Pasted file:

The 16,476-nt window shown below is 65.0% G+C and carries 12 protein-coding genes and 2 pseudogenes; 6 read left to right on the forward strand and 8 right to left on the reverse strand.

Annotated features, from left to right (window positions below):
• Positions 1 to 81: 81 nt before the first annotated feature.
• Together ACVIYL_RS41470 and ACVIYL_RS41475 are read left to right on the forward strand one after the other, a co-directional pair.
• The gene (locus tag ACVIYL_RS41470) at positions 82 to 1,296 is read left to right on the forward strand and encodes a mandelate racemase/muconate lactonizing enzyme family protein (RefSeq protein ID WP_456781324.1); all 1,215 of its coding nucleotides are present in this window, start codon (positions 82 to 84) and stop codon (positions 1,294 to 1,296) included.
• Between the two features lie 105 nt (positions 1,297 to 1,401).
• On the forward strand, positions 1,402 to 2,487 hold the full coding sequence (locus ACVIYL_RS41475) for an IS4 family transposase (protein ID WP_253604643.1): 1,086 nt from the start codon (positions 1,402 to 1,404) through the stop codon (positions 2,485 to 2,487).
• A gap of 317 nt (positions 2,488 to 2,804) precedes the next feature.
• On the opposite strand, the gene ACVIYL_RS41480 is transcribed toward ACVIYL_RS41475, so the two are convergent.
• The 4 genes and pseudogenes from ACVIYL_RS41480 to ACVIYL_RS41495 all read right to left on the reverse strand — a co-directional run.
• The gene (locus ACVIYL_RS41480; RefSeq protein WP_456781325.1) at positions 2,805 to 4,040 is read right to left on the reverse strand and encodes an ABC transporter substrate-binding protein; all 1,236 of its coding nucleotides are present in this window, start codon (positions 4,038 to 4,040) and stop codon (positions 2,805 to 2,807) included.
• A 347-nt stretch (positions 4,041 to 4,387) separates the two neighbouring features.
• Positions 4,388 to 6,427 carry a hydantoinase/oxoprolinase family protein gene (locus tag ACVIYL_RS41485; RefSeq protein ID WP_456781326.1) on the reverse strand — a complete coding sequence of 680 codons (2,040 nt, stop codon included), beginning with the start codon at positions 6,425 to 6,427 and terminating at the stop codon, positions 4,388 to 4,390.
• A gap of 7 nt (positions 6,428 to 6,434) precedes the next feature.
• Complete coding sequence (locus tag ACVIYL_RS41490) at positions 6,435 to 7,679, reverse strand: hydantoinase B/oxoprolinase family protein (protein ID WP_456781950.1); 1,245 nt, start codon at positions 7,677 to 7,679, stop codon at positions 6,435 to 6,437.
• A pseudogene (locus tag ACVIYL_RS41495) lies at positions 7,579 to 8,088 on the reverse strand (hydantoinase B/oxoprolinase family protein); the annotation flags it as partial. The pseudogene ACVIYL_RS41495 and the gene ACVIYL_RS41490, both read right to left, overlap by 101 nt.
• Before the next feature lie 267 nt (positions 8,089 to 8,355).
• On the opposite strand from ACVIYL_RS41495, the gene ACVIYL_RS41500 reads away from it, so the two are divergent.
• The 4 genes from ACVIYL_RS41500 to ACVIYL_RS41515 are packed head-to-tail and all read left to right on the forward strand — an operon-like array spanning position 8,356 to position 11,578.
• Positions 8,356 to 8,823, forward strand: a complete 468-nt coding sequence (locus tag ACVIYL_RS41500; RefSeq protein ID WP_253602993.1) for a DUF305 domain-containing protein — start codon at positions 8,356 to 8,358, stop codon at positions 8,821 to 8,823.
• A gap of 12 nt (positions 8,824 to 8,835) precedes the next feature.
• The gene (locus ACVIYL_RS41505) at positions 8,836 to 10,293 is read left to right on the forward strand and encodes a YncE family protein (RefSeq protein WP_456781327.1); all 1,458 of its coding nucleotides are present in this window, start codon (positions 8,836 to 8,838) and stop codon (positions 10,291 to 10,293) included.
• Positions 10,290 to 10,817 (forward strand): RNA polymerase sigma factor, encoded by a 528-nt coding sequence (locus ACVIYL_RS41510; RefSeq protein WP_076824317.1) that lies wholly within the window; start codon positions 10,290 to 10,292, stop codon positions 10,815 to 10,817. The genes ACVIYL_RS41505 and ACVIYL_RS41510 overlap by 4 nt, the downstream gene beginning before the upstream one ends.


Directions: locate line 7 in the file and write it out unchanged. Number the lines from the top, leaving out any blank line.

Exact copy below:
• On the forward strand, positions 1,402 to 2,487 hold the full coding sequence (locus ACVIYL_RS41475) for an IS4 family transposase (protein ID WP_253604643.1): 1,086 nt from the start codon (positions 1,402 to 1,404) through the stop codon (positions 2,485 to 2,487).